The Creative Arts Initiative is a non-profit organization that seeks to help artists in the pursuit of learning their craft, creating their art, and reaching their audience. 


We help artists of any and all disciplines by supplying financial, educational, and professional assistance.


We believe that many talented artists don't easily have access to the knowledge, the means, and the money they need to create, complete, and promote their works. In an era of swiftly changing technology, artists are among the first to suffer from a world that is willing to offer up their works for very little money, or for free. We look back to a time, before art was capitalized, and when it was largely funded by patrons who valued what it brought to society. We also see that many artists work hard but lack the time or finances to become excellent, in every aspect of their lives. These are the people we want to help.

In 2012, Kirk Dahlgren, who also was executive director and founder of Creative Arts Initiative (CAI) asked us (Don and Lori Chaffer, of the band Waterdeep), if we would be interested in taking over CAI. We were indeed interested, however, we knew that, in order to run CAI successfully, we needed to take some time to research and get legal counsel on how exactly to effectively and efficiently run a nonprofit. And so we did just that, followed by the process of tweaking the vision to more aptly fit our skill set.

As we pondered what we wanted for CAI, one thing became clear. It has become increasingly hard to make a living as an artist. I mean real hard. For example, 1999 was the apex of the music industry, with total revenue from U.S. music sales and licensing topping 14.6 billion. Ten years later it plunged to $6.3 billion.* And now that streaming has begun to overtake digital downloads, the downturn continues. The music industry keeps scrambling and countless artists and related arts specialists continue the long slow process of trying to find new ways to make a living doing what they do best. Meanwhile, technology continues to effect all areas of art. We began wondering, like everyone else, what can be done.

Then, one day while talking with a friend of ours. We were reminded that the music industry is only about 50 years old. Before that, how was art afforded? 

Once upon a time, before the capitalization of recorded music, before songs were monetized, there was a patronage system. Whether it came from the church, state or private donors, most of the great artists of our past were supported by patrons. Imagine if the Medicis didn't exist. There would be no Divine Comedy, or even, subsequently, what we know as the Italian language. If patrons didn't pour into artists, Da Vinci, Dante, Michelangelo, Shakespeare, and Bach, among others, might not have had the time to explore, create, or change their culture and our lives. Clearly, some of the greatest artists of all time were afforded time, training, and creative output thanks to those who valued what their works brought to society. Even now, the truth is, without patronage there would be no professional ballet, opera, symphony, theatre, musical theatre, visual arts, not to mention museums, music halls, and performing arts centers.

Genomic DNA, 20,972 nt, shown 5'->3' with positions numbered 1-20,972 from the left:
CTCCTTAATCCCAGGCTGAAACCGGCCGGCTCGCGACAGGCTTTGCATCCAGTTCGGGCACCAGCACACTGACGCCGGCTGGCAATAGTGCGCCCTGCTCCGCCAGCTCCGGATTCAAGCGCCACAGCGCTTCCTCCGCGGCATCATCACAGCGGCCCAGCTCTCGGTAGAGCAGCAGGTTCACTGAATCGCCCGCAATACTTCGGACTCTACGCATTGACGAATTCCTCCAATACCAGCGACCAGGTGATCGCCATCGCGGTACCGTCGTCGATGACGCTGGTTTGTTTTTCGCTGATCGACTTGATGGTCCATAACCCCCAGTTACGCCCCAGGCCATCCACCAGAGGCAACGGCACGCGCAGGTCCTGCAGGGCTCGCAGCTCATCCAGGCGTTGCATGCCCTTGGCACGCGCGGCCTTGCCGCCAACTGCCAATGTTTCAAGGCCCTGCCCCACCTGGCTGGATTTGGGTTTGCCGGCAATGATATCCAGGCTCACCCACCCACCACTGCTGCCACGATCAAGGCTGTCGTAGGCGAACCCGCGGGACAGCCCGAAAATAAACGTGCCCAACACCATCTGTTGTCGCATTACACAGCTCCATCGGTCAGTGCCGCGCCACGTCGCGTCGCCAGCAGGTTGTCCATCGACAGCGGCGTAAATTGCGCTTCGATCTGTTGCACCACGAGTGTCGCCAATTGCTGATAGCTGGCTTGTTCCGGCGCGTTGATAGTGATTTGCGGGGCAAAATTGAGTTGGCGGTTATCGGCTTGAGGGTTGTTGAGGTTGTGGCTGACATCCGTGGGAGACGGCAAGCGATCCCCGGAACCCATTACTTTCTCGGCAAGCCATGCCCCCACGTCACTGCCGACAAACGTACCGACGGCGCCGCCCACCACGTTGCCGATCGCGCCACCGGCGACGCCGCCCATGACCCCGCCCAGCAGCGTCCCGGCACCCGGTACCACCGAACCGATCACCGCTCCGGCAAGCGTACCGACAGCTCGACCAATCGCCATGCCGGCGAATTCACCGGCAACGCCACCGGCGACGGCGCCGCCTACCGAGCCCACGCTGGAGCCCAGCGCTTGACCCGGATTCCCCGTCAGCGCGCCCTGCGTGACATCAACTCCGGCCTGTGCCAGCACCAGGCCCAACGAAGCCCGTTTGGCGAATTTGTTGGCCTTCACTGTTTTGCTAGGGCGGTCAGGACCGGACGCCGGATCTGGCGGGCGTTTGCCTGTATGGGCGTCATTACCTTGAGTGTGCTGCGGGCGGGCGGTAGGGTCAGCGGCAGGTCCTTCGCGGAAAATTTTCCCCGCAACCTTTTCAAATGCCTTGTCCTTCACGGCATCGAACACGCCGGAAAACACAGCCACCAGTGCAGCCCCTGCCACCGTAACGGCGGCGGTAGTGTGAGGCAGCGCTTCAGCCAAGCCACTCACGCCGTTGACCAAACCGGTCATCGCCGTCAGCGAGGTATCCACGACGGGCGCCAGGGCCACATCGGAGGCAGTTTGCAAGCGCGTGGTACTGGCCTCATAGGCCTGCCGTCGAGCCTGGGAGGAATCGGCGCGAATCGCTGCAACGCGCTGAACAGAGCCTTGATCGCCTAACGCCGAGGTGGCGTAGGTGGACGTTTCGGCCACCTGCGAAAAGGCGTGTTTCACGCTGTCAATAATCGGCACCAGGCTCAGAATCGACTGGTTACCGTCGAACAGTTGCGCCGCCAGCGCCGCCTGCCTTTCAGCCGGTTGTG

Furthermore, as Don has been involved in musical theatre, and as we continue to work in the music industry, we've seen first hand the ever-growing need for, not only financial support for artists, but also for someone to take the time to help artists grow and develop a vision for their work. Even in the recent past, despite their focus on the bottom line, record labels still had A&R departments to help guide artists along the way. They knew that it was worth the time, money, and effort to pour into an artist for the long haul, so that they weren't just one hit wonders, but career artists who made meaningful and lasting art.

So that's what we plan on doing with CAI. We want to help artists make meaningful art, and live meaningful lives, in a culture that too easily commodifies that which is not commodifiable.




To send a check by mail: 
PO Box 2074
Antioch, Tn 37011

The Creative Arts Initiative relies exclusively on donations from private foundations, trusts, art related philanthropic organizations, and from individuals who recognize the impact that art can have on each of our lives, and the culture at large. If you own/know of a business that is interested in making a larger donation or in partnering with us please email